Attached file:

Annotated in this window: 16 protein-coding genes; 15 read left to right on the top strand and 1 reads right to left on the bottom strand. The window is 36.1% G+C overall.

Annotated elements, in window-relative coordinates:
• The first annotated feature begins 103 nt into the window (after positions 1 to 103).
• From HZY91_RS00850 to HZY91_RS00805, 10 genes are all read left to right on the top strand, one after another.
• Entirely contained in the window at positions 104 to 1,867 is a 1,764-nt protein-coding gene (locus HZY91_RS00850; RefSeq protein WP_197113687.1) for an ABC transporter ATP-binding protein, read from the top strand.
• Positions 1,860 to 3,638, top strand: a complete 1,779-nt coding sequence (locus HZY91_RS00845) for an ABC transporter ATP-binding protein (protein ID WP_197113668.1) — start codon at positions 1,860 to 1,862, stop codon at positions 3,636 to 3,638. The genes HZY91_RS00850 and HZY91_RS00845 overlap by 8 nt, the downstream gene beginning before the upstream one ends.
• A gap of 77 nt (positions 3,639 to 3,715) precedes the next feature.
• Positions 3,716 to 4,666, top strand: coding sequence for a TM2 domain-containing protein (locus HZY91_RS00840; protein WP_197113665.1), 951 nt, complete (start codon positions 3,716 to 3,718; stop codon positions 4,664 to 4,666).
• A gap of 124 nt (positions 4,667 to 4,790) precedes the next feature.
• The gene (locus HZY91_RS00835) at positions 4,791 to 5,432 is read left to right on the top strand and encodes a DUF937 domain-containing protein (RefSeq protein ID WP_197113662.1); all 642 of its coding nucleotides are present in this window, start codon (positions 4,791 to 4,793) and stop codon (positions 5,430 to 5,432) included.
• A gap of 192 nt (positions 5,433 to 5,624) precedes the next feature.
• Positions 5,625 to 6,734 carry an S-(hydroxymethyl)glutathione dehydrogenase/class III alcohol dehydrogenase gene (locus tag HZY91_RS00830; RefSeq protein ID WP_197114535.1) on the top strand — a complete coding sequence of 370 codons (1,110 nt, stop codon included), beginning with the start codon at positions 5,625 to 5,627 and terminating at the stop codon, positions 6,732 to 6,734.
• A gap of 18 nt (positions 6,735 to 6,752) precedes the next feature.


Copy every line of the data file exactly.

Annotated in this window: 16 protein-coding genes; 15 read left to right on the top strand and 1 reads right to left on the bottom strand. The window is 36.1% G+C overall.

Annotated elements, in window-relative coordinates:
• The first annotated feature begins 103 nt into the window (after positions 1 to 103).
• From HZY91_RS00850 to HZY91_RS00805, 10 genes are all read left to right on the top strand, one after another.
• Entirely contained in the window at positions 104 to 1,867 is a 1,764-nt protein-coding gene (locus HZY91_RS00850; RefSeq protein WP_197113687.1) for an ABC transporter ATP-binding protein, read from the top strand.
• Positions 1,860 to 3,638, top strand: a complete 1,779-nt coding sequence (locus HZY91_RS00845) for an ABC transporter ATP-binding protein (protein ID WP_197113668.1) — start codon at positions 1,860 to 1,862, stop codon at positions 3,636 to 3,638. The genes HZY91_RS00850 and HZY91_RS00845 overlap by 8 nt, the downstream gene beginning before the upstream one ends.
• A gap of 77 nt (positions 3,639 to 3,715) precedes the next feature.
• Positions 3,716 to 4,666, top strand: coding sequence for a TM2 domain-containing protein (locus HZY91_RS00840; protein WP_197113665.1), 951 nt, complete (start codon positions 3,716 to 3,718; stop codon positions 4,664 to 4,666).
• A gap of 124 nt (positions 4,667 to 4,790) precedes the next feature.
• The gene (locus HZY91_RS00835) at positions 4,791 to 5,432 is read left to right on the top strand and encodes a DUF937 domain-containing protein (RefSeq protein ID WP_197113662.1); all 642 of its coding nucleotides are present in this window, start codon (positions 4,791 to 4,793) and stop codon (positions 5,430 to 5,432) included.
• A gap of 192 nt (positions 5,433 to 5,624) precedes the next feature.
• Positions 5,625 to 6,734 carry an S-(hydroxymethyl)glutathione dehydrogenase/class III alcohol dehydrogenase gene (locus tag HZY91_RS00830; RefSeq protein ID WP_197114535.1) on the top strand — a complete coding sequence of 370 codons (1,110 nt, stop codon included), beginning with the start codon at positions 5,625 to 5,627 and terminating at the stop codon, positions 6,732 to 6,734.
• A gap of 18 nt (positions 6,735 to 6,752) precedes the next feature.